Solar cell technology has improved dramatically over the last decade, and one material giving researchers hope for the next generation of cells is perovskite. Perovskite is cheaper to manufacture in bulk than silicon, and can be printed or sprayed onto surfaces.
Perovskite isn’t perfect, of course, and it tends to break down because of exposure to ions released by metal oxide electrodes in the solar cell. A South Korean research team at Ulsan National Institute of Science and Technology (UNIST) has recently discovered the delicate perovskite can actually be protected using graphene.
The team’s breakthrough uses a graphene copper grid-embedded polyimide (GCEP), which is positioned between the cell’s metallic electrode and the layer of perovskite. This allows light photons and electrons to pass through the material and be converted to energy without the ions damaging the perovskite.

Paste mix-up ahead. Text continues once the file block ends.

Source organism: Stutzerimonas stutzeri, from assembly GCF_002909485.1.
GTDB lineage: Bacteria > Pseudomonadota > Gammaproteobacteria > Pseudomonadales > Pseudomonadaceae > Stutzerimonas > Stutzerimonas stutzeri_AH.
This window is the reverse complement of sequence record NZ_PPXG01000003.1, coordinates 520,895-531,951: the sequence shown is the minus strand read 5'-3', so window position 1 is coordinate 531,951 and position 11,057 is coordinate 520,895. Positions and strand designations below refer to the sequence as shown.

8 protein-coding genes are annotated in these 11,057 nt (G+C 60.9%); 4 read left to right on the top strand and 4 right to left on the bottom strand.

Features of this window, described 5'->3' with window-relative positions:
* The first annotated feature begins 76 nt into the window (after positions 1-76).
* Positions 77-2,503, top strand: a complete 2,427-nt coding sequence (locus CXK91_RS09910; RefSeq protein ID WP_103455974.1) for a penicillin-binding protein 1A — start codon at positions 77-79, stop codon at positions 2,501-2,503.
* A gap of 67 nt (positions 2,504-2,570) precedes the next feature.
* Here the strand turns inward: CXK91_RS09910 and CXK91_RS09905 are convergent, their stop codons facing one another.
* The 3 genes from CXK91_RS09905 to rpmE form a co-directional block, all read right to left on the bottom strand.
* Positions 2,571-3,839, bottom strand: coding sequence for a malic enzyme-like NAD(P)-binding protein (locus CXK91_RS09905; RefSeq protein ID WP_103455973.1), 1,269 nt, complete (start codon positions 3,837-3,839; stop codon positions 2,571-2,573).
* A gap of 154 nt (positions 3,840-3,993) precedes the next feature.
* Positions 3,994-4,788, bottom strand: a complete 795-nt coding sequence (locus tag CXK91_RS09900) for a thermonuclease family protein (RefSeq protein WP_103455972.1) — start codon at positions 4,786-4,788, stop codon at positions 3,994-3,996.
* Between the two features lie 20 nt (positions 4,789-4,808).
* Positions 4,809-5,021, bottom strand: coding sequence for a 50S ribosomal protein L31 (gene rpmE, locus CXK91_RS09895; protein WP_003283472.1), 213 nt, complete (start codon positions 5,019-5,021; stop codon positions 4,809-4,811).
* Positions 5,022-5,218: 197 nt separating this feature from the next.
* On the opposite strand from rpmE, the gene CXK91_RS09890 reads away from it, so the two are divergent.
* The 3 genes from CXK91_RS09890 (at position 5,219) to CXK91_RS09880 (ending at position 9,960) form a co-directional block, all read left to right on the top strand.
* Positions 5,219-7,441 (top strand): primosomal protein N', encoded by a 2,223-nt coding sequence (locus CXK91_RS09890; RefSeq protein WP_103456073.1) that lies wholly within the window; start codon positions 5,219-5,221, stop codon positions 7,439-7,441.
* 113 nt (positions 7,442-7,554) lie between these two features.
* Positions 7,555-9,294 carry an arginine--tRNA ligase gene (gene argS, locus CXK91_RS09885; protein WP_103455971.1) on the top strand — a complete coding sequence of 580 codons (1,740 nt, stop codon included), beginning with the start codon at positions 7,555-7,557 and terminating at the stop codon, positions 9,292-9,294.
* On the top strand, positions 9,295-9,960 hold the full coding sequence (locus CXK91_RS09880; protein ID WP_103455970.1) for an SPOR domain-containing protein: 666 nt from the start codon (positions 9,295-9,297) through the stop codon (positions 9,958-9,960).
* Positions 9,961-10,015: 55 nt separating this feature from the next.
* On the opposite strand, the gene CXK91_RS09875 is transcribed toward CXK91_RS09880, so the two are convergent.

The team found their design, now cloaked in “graphene armor.” was almost as efficient as traditional solar cells. The graphene not only protected the fragile perovskite from damage, but aided in blocking out UV light as well, which can also damage solar cells. In a durability test, the team bent their solar cells more than 5,000 times, finding the cells retained 94% of their starting efficiency.
The team’s research was recently published in the journal Nano Letters.